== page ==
I am looking at Blinding Light, part of an ongoing photographic series by contemporary artist Mounir Fatmi, initiated in 2011 as a video enigmatically titled The Angel’s Black Leg. The image-work is bewildering: a photomontage that superimposes scenes of surgery from the early Renaissance and the present day, taking cues from Fra Angelico’s painting The Healing of Justinian by Saint Cosmas and Saint Damian.

Blinding Light. Inkjet print by Mounir Fatmi, 2013, courtesy of Mounir Fatmi and Goodman Gallery, Johannesburg.
The Angel’s Black Leg. Still from a video by Mounir Fatmi, 2011, courtesy of Mounir Fatmi and Ikonotv.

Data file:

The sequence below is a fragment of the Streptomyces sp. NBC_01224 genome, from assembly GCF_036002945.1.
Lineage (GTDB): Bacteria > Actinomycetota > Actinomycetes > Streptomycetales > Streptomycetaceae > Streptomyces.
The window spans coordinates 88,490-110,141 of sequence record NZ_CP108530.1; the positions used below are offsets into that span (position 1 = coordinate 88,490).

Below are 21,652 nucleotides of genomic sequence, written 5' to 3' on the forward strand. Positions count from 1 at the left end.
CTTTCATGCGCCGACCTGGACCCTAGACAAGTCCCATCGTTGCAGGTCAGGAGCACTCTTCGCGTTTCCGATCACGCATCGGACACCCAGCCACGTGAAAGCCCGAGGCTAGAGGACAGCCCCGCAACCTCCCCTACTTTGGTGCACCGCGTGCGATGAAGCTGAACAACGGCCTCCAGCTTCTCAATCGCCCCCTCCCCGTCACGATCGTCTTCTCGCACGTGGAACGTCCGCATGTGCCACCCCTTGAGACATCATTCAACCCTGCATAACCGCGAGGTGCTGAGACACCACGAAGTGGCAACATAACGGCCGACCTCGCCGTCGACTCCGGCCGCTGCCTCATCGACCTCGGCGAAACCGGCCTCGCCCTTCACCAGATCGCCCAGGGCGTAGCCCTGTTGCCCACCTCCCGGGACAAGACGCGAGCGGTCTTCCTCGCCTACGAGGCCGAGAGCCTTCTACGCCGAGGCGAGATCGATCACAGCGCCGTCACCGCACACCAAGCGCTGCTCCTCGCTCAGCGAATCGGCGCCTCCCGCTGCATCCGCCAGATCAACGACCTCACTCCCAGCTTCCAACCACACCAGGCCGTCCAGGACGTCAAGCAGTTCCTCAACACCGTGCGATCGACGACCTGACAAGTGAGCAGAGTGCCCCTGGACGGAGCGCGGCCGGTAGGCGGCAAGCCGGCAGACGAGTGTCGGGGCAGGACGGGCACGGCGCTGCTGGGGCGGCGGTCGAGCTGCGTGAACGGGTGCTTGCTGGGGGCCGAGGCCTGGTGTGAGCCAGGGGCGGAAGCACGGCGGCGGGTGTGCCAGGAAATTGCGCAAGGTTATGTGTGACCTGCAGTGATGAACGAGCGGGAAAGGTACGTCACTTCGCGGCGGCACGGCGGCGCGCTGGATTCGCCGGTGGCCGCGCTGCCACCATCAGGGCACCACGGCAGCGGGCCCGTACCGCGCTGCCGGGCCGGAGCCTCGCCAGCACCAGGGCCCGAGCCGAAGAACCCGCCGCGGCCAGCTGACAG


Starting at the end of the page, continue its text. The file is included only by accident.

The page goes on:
I first saw The Healing of Justinian at the Museum of San Marco in Florence, where it is placed on the right side of the altar. Like Fatmi, I too am fascinated by Fra Angelico. Fatmi, who studied art in Rome, has been particularly outspoken about his obsessive relationship with this painting. Artists are often each other’s eternal returns, their art practice guided by a desire to catch a glimpse of a shared intensity released from epochal thinking, yearning for salutary modes of simultaneity. No exception here. Fra Angelico and Fatmi are contemporaries, prompting the latter to de- and reassemble elements from the former’s painting by observing—in both senses of inquiry and belief—Fra Angelico’s characteristically spare mise-en-scènes. In this series, a multimedia operation is taking place, mirroring the surgical scene of the original painting. With the aid of optical and medical instruments—X-rays, magnifying glasses, and mirrors—the photomontage meticulously reproduces, scans, and diagnoses the iconic painting. Through various editing techniques we encounter anew the fresco’s scene and the story it is recounting: Justinian, a Tuscan religious figure, sleeps while Saints Cosmas and Damian prepare to amputate his diseased leg and replace it with a healthy one.